For Jorge de los Santos, a library is an accumulation of affections. And his house, in Vidreres, is an emotional memory. He lives surrounded by books that have stimulated him, in which he has wanted to delve deeper and with which he has created a bond. As objects, they are not as important as what he brought them: he could tell where he bought almost each one and under what circumstance. He entered a bookstore for the first time when he was twelve years old and looked at everything with the shyness of a sex shop. It was in Mataró. He drew his attention to one of the Zen koans where he said: “The sky is originally transparent, but by looking at it, the view becomes dark.” He still keeps it.

He also remembers the time he found, at a Sant Narcís festival and very cheaply, a copy of Antonin Artaud’s Heliogábal. He sat on a terrace with his father, who used to accompany him to the book trails, and when he leafed through it he saw that it was a first edition dedicated by the author himself. De los Santos studied philosophy, but his training is more in buying books than in the university: suddenly you became passionate about something, and in second-hand bookstores you looked for a title, you discovered others. Having one as your bedside terrifies him, because reading is his way of being in the world, “it is what positions you outwardly; You are extraordinarily grateful to those giants who give you references and allow you to progress, to go from one place to another.” He has done it physically. The eldest of three brothers, he was born in Seville. At the age of four he lived in Barcelona, ​​then in Valencia. In 1977, his father – an industrial engineer – was general director of a company in Maçanet and they moved here. As a child he gave him The Lightning that Doesn’t Cease, by Miguel Hernández, he read the Iliad to him before going to sleep, “it is a concrete conception of the human being, and the tragedy was enormously significant for me.”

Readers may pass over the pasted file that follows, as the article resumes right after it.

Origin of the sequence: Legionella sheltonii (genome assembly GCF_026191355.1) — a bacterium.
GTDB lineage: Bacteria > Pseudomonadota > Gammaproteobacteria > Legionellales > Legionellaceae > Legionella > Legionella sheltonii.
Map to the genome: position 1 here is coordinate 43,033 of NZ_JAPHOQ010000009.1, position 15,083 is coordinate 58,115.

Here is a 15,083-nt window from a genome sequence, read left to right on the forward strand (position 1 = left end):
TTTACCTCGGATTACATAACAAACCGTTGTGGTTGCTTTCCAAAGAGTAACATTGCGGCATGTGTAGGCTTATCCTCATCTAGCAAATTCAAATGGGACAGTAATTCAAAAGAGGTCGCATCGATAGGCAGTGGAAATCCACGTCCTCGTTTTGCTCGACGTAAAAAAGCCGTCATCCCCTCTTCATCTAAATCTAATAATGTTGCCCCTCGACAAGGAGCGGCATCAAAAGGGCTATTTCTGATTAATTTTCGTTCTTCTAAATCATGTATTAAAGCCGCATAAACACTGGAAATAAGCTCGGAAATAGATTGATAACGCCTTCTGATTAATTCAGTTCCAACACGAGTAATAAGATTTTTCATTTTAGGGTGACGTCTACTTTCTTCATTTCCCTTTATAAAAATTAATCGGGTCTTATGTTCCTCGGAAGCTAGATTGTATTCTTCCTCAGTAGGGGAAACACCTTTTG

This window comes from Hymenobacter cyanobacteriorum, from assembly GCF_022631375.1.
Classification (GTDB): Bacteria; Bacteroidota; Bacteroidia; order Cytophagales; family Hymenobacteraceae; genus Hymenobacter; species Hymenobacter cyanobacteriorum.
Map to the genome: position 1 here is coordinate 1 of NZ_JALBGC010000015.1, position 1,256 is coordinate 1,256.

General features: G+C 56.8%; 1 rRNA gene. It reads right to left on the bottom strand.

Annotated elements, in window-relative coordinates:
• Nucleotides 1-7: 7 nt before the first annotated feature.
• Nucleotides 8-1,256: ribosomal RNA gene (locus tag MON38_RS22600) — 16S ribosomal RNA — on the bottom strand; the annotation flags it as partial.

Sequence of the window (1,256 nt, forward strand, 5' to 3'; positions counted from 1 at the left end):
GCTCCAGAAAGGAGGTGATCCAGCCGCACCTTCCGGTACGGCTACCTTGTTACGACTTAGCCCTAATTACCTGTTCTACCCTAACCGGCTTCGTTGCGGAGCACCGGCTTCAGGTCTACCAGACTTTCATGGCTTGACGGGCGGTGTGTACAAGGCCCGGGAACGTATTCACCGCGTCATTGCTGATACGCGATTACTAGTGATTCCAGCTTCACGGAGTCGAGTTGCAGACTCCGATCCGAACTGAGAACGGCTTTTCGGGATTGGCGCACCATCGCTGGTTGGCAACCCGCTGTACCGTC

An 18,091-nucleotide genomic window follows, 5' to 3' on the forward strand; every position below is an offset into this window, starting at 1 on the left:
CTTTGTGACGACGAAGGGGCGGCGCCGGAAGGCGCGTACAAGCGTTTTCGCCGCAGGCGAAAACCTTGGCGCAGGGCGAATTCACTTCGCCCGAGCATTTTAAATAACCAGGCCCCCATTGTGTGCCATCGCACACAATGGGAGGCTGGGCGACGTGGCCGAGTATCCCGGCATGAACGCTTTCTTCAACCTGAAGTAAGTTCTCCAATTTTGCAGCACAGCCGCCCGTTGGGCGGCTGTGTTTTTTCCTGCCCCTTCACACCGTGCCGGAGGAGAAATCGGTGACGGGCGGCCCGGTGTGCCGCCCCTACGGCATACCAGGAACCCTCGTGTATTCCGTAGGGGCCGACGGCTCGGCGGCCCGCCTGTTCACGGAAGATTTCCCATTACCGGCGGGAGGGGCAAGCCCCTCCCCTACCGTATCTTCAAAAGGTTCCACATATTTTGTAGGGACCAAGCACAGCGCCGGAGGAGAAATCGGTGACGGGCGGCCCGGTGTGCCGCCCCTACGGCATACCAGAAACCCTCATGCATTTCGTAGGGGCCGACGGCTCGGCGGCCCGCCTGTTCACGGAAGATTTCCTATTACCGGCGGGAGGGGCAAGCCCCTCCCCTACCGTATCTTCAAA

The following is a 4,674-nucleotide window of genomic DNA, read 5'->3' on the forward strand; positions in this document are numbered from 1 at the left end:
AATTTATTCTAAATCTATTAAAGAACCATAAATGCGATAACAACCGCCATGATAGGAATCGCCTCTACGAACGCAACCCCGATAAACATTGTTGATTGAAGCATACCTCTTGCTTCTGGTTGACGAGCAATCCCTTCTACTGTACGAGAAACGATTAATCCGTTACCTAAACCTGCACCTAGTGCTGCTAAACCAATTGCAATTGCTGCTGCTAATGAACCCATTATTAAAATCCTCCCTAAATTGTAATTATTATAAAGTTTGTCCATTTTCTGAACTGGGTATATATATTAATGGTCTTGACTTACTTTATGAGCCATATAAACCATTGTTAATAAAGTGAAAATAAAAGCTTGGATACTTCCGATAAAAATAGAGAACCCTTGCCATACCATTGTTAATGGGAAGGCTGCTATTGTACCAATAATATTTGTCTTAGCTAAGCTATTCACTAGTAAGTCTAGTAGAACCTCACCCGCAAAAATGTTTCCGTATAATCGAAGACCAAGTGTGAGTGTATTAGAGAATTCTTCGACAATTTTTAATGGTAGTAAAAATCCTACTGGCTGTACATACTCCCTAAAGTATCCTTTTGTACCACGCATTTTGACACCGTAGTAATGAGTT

De los Santos began exhibiting in 1990 and won several painting awards. She lived in Madrid, London, Paris, “you went with two dollars and two empty suitcases, and you returned from the Latin neighborhood absolutely overwhelmed.” The house, with a fireplace in the center and the adjacent studio, is from 1989. There are his paintings, a punching bag; He has always practiced some martial art, such as kendo. He has two Pyrenean mountain dogs (Onix and Copy), and two very affectionate Persian cats (Kuroneko and Nuga). On a billiard table, a sheet of Luther’s Bible; manuscripts on parchment, with the notary’s signature in 1691; a Coptic cross; a Balinese doll.

He is interested in the whole, and he is interested in being interested in the whole, “everything that keeps the question alive.” His, he points out, is a working library, organized by eras, movements or nationalities. Theory of art entering on the right, poetry in the background – to which he often resorts, “especially in these times”; He is enthusiastic about Pizarnik, Bachmann, Celan, catalogues, theatre, music. They occupy shelves that were fixed to the walls, the first made of glass, the others of wood: “Everything is progressive, a process of development, like existing, you try.” On the upper floor, literature. Philosophy, next to the door. He is dedicated to contemporary cultural criticism, prepares conferences, writes articles; the last, about to what extent we can bear all the truths. That takes him to Nietzsche, he enters Cioran, he passes to Primo Levi. The thinkers of the 20th century cannot understand each other without the classics: “It is inconceivable to know Deleuze if you do not know Heraclitus.” Surrounding the sofa, the “out of orbit” books that do not fit on the shelves are stacked; two columns by Lobo Antunes, fascinates him.

He recently purchased Graveyard of Bitter Oranges, by Josef Winkler, French edition, on Amazon. A girl dedicated it to her deceased father. De los Santos does not read in digital format because he encodes the text on the screen as an image, and is unable to retain it; He prints what interests him. In the kitchen are the books that he would like to get rid of, but he has a hard time, “the logic of throwing away doesn’t suit me.” He believes that his attachment and loyalty to things and people may be more of a defect than an asset. He interprets that they are part of him and it is difficult for him to let go. Surrounding yourself with books gives you a feeling of home. They are the memory of what he loved.